In the following years, the property had various owners and uses—but our favorite use is that of a vineyard and winery. The Duffeler family (who still owns Wessex Hundred today) purchased the land in 1983, the first vineyards were planted in 1985, and the first crush was in 1987. The winery’s most popular vintage, Governor’s White, was released in 1988 and was awarded a gold medal within just two weeks. Today it’s the best selling wine in the Commonwealth, and The Williamsburg Winery has established itself as the largest winery in Virginia—as well as the most visited. The most recent accolade came in 2014 when the winery’s 2010 Adagio was awarded the Virginia Governor’s Cup.
There are a couple factors contributing to the success of the winery—aside from the excellent terroir that Archer recognized. For starters, classical music plays to the fermenting wine 24 hours a day as it ages. Michael Kimball, marketing director for the winery, explains that wine is a living, breathing organism. “It deserves the luxury of hearing music and being soothed,” he says.
Another factor comes from the winery’s experienced vice president and winemaker, British-born Matthew Meyer. Meyer graduated from the University of California at Davis, one of the world’s premier wine schools, before honing his expertise at two prestigious wineries in Napa Valley, Calif. He brought his passion to The Williamsburg Winery in 2002 and has been achieving excellence since. However, for him, choosing a favorite wine, he explains, is like picking a favorite child. “Sometimes one outshines the other,” he says, “but we treat them all the same.”
There are many enticing foods to pair with the winery’s 24 varietals at the two on-site restaurants, the upscale Café Provenҫal and the casual Gabriel Archer Tavern. Executive chef for both restaurants, Ika Zaken, grew up in Jerusalem, Israel, where he became accustomed to hand-selecting his food each day, choosing from vegetables that were grown locally and meat that was butchered just down the street. He kept these concepts vital when opening his own butcher shop in Jerusalem, studying French cuisine in Paris and opening his own restaurant in Belgium. It was love that brought him to Williamsburg (his wife, Molly, is a native), and he’s continued with his dedication to using local foods as he works with Williamsburg Farmers Market and Produce Source in order to ensure the freshest ingredients for his astounding dishes. “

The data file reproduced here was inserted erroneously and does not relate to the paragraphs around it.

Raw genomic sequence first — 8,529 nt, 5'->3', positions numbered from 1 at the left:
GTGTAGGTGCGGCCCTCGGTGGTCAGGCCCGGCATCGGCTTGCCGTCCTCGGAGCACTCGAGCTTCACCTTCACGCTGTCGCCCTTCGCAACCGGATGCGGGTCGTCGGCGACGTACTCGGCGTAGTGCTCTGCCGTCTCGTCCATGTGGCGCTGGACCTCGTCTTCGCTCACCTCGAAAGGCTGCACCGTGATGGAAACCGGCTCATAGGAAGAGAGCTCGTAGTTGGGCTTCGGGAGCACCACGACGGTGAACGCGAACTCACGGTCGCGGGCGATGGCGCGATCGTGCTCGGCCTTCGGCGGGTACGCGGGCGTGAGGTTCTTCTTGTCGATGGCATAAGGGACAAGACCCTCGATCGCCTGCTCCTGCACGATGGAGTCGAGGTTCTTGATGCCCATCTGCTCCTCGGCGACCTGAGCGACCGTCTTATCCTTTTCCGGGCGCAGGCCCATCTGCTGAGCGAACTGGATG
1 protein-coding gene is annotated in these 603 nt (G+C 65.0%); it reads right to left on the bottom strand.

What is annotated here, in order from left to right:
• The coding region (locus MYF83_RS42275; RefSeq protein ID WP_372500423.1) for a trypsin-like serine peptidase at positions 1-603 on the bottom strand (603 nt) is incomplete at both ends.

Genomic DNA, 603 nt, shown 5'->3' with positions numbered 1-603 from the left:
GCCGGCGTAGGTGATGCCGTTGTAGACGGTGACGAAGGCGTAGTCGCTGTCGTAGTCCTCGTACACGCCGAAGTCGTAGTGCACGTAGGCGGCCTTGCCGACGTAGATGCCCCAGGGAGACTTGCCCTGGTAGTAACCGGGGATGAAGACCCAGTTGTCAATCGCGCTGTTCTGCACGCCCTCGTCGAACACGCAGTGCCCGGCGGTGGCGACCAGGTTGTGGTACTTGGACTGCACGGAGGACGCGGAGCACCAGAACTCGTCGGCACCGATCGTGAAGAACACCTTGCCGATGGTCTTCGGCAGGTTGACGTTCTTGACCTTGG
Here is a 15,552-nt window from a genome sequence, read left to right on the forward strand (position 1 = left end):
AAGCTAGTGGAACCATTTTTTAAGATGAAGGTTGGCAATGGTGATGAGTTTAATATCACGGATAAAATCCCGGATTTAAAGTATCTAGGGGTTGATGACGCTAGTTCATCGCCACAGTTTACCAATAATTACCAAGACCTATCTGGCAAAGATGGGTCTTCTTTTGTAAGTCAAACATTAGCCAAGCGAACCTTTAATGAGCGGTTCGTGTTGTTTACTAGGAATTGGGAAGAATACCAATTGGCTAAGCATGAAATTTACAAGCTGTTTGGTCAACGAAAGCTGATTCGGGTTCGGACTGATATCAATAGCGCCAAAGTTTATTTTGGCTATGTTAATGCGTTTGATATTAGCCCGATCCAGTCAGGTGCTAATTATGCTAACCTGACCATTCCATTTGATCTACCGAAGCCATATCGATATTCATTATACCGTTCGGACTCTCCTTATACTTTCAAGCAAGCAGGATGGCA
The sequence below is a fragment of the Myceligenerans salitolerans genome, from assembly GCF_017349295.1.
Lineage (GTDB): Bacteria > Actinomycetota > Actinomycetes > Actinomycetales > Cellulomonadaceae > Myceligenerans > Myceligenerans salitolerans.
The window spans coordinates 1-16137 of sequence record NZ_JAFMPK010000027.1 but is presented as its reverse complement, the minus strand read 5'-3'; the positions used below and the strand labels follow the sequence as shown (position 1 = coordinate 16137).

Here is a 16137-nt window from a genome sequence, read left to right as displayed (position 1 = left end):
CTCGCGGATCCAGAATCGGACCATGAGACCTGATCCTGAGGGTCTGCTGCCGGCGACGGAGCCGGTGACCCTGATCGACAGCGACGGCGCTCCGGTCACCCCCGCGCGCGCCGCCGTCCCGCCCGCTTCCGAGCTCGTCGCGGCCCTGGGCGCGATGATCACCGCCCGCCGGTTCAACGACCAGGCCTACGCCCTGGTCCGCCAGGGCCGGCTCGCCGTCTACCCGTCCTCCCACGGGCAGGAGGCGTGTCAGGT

During our dinner at Café Provenҫal, we are first presented with a sampling of asparagus gazpacho to cleanse the palate, followed by a rich crab ravioli—which we’re instructed to slice down the middle to discover a surprise—a poached egg. My favorite flavors of the evening—aside from the glass of Lord Botetourt Red—are the jumbo lump crab cakes, sitting atop manchego polenta and smeared with saffron and espelette pepper aioli.
The dessert menu looks absolutely divine, but we’ve indulged so copiously that we’ll have to return for another visit to sample some of the delicacies. For now, we’re retreating back to Aquitaine. After all, there’s a fire beckoning to be lit, and surely, there’s wine just pleading to be drank.